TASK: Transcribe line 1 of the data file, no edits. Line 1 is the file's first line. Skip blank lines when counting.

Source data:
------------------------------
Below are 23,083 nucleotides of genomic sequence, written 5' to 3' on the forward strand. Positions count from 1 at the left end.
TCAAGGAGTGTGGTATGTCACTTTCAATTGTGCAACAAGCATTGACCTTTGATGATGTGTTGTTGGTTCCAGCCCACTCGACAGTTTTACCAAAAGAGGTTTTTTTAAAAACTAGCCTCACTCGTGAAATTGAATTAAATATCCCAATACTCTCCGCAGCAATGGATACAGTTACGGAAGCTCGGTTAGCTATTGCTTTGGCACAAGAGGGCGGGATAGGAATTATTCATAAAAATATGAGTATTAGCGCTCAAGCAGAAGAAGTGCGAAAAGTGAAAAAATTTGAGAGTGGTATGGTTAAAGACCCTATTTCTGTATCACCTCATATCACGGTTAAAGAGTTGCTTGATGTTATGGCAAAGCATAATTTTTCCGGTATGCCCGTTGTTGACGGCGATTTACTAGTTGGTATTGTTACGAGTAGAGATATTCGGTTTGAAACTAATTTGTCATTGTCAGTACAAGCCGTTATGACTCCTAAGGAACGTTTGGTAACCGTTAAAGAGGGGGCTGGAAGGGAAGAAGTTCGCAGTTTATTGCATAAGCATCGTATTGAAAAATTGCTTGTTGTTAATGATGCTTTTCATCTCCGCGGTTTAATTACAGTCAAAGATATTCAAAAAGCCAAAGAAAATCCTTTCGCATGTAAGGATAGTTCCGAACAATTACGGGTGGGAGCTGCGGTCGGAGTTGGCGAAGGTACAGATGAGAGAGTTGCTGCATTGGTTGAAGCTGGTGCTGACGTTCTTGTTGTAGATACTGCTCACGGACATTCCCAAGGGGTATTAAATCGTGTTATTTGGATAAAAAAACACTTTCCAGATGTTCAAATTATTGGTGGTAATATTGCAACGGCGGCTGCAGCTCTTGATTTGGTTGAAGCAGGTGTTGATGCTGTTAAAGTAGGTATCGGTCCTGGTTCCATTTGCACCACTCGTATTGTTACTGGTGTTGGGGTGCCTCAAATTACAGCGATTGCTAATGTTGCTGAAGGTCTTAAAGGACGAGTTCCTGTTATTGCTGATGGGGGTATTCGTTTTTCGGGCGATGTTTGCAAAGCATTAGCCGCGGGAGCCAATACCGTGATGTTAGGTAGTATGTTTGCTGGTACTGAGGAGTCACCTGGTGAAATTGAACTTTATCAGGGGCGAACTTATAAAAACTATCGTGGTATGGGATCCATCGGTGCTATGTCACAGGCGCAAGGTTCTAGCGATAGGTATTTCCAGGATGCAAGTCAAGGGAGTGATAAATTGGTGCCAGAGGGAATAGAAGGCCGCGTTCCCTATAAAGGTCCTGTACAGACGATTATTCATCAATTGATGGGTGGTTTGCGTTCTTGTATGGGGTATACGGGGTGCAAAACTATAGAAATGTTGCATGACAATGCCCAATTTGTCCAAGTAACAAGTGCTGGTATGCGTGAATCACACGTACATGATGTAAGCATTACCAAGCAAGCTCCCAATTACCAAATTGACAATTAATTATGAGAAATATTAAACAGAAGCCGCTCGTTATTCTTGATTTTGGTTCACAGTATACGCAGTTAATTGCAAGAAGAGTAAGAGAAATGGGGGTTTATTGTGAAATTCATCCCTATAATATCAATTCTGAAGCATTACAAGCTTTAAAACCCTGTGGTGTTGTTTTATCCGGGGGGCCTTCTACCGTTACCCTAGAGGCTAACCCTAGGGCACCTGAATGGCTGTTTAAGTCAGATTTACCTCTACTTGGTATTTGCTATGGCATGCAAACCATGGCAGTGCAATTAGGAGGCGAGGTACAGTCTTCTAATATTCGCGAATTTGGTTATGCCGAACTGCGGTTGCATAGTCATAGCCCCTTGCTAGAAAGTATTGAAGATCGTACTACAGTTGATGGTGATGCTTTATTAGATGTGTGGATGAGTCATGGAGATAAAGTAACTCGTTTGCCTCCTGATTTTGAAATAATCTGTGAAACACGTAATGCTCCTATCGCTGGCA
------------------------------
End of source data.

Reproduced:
Below are 23,083 nucleotides of genomic sequence, written 5' to 3' on the forward strand. Positions count from 1 at the left end.